Our Communities Deserve Climate Justice - Although we are all negatively impacted by climate change, Black, Indigenous, and People of Color (BIPOC) are disproportionately impacted and aren’t genuinely represented in the current environmental and climate change movement. C4 provides the resources for our communities in the fight for climate justice. For more information: https://c4collaboration.org/
March 24 - Community Voices Series - Michigan Climate Action Network Members’ Meeting
This month’s Community Voices will feature groups advancing equitable climate solutions in Kalamazoo and West Michigan and the quarterly Members’ Meeting will provide an opportunity to discuss initiatives, actions, and upcoming events. Come ready to learn about Kalamazoo’s efforts toward bold climate action, get updates from MiCAN, and share your work!
This FFF will be hybrid. Live at the Kalamazoo Nature Center Cooper’s Glen Auditorium from Noon-1:30 pm (light refreshments provided). To join by Zoom, register here.
April 14 - Gardening and Composting at the Gibbs House - The Office for Sustainability at WMU
The Gibbs Site is home to the Gibbs Permaculture Research and Demonstration Site. The site serves as a living laboratory for students to implement their sustainable design solutions and projects. During this in-person event, we will take a tour of the site and learn about the composting program and gardening activities being conducted on site. This will be led by Dr. Krystal York (a previous Office for Sustainability employee) and current student employees.
Parking Directions: Free parking is available in the WMU Soccer Field Lot at Parkview Campus, Lot P7. PLEASE contact us at (269) 387-0943 or email email@example.com if you have accessibility needs and need to park closer to the Gibbs House. Path Directions: After you have arrived in Lot P7, follow the signs leading to the Gibbs House. The journey takes about 5 minutes through a parking lot, sidewalk and grass. Carpooling is highly encouraged.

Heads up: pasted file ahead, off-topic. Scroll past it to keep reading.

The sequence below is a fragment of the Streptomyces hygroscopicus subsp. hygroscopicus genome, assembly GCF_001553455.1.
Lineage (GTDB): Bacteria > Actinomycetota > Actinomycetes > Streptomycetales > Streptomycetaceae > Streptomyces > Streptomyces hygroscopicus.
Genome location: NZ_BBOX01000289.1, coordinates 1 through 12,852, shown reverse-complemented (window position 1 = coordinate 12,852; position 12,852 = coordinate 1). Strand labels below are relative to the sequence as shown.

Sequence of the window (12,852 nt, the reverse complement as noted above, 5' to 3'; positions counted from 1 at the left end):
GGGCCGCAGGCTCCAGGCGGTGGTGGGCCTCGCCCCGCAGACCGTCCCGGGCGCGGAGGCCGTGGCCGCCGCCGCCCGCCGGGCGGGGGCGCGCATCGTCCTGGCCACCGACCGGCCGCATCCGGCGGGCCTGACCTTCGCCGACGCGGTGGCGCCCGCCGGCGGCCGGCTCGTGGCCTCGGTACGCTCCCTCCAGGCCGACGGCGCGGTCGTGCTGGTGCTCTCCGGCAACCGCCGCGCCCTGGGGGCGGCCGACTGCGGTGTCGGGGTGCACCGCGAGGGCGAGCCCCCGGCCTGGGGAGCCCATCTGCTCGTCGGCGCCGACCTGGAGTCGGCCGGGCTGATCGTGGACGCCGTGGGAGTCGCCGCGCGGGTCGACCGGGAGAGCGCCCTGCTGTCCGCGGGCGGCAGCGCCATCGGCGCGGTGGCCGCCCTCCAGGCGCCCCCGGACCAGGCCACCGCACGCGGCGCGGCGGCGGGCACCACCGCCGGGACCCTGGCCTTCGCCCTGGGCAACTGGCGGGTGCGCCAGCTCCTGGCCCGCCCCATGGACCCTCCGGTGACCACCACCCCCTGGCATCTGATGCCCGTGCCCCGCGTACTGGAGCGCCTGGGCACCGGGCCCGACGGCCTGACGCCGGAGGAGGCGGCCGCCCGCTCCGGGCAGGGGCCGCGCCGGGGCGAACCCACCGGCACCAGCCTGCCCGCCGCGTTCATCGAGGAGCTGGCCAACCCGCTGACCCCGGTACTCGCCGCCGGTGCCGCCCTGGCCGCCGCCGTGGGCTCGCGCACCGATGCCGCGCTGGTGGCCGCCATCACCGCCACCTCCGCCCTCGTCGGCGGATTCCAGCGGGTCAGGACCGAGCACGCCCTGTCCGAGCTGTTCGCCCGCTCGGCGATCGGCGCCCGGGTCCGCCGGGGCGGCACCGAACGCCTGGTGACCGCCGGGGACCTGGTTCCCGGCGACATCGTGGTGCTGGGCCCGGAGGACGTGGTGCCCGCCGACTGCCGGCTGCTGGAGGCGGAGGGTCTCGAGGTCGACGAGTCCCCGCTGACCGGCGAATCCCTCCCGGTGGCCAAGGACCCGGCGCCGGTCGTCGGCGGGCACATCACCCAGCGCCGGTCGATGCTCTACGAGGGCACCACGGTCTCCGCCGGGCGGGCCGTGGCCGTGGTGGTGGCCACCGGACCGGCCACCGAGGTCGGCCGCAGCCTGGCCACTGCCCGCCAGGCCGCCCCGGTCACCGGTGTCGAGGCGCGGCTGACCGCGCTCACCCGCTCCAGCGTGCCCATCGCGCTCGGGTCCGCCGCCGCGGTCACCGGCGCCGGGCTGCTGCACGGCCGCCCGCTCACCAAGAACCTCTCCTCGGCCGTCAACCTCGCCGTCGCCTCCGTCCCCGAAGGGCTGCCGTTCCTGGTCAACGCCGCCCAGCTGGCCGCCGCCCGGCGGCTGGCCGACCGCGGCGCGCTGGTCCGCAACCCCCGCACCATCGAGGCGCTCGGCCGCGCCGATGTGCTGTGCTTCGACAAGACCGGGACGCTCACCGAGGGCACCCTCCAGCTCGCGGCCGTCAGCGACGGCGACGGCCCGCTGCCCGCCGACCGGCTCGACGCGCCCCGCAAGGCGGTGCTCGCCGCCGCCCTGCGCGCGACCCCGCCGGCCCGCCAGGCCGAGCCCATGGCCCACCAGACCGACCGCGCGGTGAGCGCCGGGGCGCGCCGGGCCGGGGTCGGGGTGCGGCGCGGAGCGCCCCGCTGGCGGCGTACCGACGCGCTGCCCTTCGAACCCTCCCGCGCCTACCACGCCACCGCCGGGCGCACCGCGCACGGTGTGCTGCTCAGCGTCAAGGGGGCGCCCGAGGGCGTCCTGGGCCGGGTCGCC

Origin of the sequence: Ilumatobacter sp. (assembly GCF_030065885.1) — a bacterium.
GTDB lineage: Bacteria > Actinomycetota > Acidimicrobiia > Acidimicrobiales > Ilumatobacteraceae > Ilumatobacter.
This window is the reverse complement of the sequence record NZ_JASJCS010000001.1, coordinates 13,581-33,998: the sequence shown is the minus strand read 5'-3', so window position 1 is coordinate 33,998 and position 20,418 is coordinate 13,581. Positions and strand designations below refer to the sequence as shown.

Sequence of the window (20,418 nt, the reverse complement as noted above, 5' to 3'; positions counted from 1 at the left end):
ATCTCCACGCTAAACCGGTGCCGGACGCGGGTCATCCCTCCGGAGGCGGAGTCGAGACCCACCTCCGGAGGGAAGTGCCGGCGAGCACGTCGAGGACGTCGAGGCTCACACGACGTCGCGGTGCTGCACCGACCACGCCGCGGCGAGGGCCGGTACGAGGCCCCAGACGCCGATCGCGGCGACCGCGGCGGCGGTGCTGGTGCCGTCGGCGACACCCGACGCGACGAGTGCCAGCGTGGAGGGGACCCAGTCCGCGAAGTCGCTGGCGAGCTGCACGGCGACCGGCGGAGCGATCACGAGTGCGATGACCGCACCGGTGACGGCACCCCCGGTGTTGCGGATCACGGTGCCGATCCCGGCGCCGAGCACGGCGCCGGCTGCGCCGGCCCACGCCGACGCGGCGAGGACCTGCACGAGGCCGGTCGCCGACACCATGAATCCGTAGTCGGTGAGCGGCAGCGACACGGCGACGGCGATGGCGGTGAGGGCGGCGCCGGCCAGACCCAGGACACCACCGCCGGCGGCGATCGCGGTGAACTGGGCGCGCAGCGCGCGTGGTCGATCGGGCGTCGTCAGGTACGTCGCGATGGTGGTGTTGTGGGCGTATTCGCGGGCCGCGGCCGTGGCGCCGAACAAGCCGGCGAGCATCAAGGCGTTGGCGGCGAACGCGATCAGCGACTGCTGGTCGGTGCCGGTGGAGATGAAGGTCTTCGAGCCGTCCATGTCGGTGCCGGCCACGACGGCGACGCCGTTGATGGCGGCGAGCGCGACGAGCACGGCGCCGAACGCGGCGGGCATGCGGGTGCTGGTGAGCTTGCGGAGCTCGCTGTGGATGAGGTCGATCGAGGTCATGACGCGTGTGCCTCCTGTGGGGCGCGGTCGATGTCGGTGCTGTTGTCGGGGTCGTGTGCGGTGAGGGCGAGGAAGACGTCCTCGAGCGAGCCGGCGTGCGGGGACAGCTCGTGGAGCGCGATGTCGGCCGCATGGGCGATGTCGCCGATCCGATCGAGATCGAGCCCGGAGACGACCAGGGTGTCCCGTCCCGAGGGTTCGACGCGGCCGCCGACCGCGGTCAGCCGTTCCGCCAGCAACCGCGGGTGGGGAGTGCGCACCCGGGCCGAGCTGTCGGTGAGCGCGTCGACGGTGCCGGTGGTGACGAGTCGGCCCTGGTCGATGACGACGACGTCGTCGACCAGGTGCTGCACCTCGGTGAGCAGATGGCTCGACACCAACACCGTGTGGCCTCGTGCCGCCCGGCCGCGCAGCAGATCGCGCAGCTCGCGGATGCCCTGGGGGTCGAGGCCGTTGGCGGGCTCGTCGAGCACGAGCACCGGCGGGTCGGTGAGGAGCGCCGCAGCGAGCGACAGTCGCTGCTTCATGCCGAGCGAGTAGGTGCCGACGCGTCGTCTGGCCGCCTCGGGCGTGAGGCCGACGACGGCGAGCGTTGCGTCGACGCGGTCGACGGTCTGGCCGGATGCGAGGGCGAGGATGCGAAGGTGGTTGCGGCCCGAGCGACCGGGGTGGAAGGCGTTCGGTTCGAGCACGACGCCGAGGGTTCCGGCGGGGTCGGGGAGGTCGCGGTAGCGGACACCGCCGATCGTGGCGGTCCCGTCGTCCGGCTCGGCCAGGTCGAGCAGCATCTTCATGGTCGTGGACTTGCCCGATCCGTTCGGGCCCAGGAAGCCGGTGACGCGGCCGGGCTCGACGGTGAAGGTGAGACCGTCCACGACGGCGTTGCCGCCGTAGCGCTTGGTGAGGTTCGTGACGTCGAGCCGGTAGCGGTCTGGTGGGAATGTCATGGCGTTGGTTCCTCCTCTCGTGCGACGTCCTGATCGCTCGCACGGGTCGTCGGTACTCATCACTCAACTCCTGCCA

April 28 - The Generation of Exception: Youth Action & Perspective on the Climate Crisis
Learn about a wide variety of climate-related topics through the lens of youth climate activists and young college students. They will speak about how their generation is especially inclined to notice/utilize the intersectionality of the climate crisis and the corresponding environmental movement, as well as how their climate activism is influenced by liberalism, the political sphere, and the rise of information and innovation technology. Finally, they’ll speak to their generation’s ability to counter climate apathy with empathy, and why this special strength is so suited to ensuring a healthy future for this planet.
May 12 - Ardea Youth Climate leaders:Peer Education and Community Connections
Members of the Ardea Youth Climate Coalition will give an overview of the Youth Climate Leaders program as well as what they have been working on this year. They will touch on their World Food Day community free meal event, how they created and taught 4 lessons for Edison Elementary 5th graders about climate change, their upcoming upcycling and mending spring event, and various other activities and tabling they have done in an effort to peer educate other youth like them on the climate crisis. Each Ardea member will go over their own "why" of being a part of this group and how it has changed and affected them individually.
May 26 - Carbon storage in forests and how it affects climate change.
Two Heronwood students will discuss how and why carbon is being stored in our forested areas. They will show how to measure the amount of carbon being stored in a singular tree and then in a heavily wooded area. They will also discuss what we are doing to manage the Heronwood property to reduce the affects of climate change. The Heronwood property is 90 acres of land that the Kalamazoo Nature center owns. It is the land that holds the building for their conservation biology class. They have studied the land throughout the last school year, and they used the forest to learn how to measure carbon within it.